WILKES-BARRE, Pa. — Between Wilkes University and King's College, there are about 5,200 students studying in downtown Wilkes-Barre. Since the beginning of August, only 13 positive COVID-19 cases have been reported between the two schools.
Students tell us they think that's because of a commitment to safety, both on- and off-campus.
Even the statue of John Wilkes on Wilkes University's campus is wearing a mask. Students think it's that commitment that has led to a low number of COVID-19 cases on campus so far this semester.
"For all the students that will I see everybody wearing a mask, no matter where they are on campus, whether it's walking outside or in the library or in the student center where we have lunch and everything like that," said senior Niamh Harkins.
Since August 11, only 12 students or employees at Wilkes have tested positive for the virus.
"At any given point in time at this snapshot Wilkes is doing very well, we'd like to believe that all of the steps that we put in place along with a community effort has helped to keep our cases down, but we realize that next week we could be a different situation or the week after," said Mark Allen, dean of students at Wilkes University.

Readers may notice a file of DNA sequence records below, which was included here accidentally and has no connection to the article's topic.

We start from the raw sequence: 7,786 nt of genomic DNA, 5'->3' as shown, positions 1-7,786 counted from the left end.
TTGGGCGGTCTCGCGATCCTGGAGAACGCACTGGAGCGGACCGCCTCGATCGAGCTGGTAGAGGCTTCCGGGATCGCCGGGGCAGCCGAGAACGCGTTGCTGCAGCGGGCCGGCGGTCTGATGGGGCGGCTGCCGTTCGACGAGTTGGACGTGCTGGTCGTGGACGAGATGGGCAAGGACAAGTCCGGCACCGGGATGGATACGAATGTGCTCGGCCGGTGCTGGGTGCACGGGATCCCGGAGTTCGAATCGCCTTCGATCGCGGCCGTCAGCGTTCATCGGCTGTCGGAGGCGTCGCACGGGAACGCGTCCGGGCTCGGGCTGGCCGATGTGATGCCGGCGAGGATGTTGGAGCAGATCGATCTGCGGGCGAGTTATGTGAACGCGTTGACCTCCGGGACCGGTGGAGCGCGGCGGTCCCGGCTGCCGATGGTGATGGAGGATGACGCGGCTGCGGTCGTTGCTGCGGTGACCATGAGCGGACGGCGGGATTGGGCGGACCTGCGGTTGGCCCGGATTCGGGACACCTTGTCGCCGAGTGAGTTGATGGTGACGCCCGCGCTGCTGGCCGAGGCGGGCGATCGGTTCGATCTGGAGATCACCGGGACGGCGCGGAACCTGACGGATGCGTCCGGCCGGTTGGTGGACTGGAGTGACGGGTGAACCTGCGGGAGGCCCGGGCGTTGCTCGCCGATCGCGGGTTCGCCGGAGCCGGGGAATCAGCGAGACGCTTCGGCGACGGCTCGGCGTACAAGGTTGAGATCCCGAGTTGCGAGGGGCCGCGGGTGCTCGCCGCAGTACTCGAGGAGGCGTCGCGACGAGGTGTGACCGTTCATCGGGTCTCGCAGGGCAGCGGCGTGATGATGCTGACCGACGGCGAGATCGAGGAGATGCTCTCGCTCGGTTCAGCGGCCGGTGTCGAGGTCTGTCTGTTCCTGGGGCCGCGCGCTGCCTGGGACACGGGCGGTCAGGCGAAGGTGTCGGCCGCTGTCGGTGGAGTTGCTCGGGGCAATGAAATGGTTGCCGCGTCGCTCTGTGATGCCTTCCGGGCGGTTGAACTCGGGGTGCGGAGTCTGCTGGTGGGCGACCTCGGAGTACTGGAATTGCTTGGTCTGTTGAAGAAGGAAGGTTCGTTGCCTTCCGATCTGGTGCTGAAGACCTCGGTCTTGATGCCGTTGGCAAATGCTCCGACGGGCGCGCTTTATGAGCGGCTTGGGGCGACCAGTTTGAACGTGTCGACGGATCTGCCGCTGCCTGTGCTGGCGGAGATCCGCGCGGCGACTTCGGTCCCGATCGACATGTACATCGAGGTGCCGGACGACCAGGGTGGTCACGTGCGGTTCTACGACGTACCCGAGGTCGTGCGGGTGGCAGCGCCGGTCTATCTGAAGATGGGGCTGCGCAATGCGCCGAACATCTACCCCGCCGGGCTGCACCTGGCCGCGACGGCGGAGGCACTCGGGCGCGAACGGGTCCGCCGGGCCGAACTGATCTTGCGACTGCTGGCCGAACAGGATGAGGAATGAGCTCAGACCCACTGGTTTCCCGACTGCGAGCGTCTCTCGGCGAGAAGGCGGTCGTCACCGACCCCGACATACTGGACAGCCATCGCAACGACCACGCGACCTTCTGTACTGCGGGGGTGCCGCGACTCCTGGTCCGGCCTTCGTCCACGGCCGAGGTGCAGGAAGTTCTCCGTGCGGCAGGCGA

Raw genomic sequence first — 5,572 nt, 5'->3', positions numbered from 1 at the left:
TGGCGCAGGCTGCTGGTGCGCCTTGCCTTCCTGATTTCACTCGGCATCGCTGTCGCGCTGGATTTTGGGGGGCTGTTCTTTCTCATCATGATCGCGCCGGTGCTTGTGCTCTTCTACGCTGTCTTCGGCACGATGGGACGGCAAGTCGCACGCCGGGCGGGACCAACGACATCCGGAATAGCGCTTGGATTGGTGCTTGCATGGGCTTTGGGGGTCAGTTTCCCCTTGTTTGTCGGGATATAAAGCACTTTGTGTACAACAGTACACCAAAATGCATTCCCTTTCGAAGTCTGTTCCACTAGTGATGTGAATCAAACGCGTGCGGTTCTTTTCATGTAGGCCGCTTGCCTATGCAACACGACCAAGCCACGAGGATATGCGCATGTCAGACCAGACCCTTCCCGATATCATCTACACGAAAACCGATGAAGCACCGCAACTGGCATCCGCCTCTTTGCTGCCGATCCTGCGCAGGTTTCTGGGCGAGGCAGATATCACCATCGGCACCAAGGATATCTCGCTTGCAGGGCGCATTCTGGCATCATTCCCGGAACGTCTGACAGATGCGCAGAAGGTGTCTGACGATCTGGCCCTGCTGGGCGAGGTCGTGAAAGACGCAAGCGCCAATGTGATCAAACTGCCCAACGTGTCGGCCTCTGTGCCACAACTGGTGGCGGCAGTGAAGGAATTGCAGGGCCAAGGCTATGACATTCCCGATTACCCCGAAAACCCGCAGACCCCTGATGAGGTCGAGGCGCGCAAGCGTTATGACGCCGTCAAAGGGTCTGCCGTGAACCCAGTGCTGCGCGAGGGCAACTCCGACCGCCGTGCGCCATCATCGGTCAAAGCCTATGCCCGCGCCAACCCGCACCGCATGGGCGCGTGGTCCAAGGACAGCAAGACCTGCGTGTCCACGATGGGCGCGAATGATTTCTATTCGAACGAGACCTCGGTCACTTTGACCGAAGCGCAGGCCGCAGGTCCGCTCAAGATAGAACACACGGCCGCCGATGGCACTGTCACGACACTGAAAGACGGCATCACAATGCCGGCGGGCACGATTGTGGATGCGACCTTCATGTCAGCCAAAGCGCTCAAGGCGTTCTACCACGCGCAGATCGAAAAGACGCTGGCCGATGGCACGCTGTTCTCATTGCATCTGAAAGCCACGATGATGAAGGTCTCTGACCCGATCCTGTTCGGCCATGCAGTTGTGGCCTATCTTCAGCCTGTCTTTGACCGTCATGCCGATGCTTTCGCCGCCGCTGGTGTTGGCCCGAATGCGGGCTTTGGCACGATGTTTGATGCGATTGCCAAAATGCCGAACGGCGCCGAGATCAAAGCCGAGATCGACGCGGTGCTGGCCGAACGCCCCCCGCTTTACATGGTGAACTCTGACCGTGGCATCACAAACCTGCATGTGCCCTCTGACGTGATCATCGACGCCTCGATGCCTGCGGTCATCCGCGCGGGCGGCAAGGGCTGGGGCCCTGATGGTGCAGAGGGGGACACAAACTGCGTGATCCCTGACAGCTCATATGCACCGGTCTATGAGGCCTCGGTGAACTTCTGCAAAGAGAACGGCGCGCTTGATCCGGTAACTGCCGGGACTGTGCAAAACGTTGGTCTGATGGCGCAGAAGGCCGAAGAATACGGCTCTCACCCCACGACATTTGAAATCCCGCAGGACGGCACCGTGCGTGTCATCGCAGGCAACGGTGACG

Senior Niamh Harkins thinks the commitment to staying safe has been made off-campus, too.
"I think the Wilkes students, off-campus especially, are following the statewide regulations about 25 less than a house and there's really, I wouldn't say there's any big parties going on on campus at all right now because of that. It's more like small friend groups if anything that are hanging out, and you're kind of sticking to the same group of friends that you're around most of the time," said Harkins.
"Our students, faculty, and staff do daily health assessments. We have an app that helps them do that and to track that. And we also have continuous reminders, either by signage, or emails going out regarding good personal hygiene," said Justin Kraynack, assistant vice president of operations and compliance.
Signs can be seen around neighboring King's College campus too. So far King's has only had one student test positive for the virus. Sophomore Kaitlyn Yesik thinks it has something to do with off-campus behavior, too.
"People still want to have their college experience but I haven't seen much of people like with big parties. Like people will get together on the weekends, and have fun with their friends but it's not big parties or anything," Yesik said.
Every week, the number of student and employee tests and their results are posted on our area college and university websites.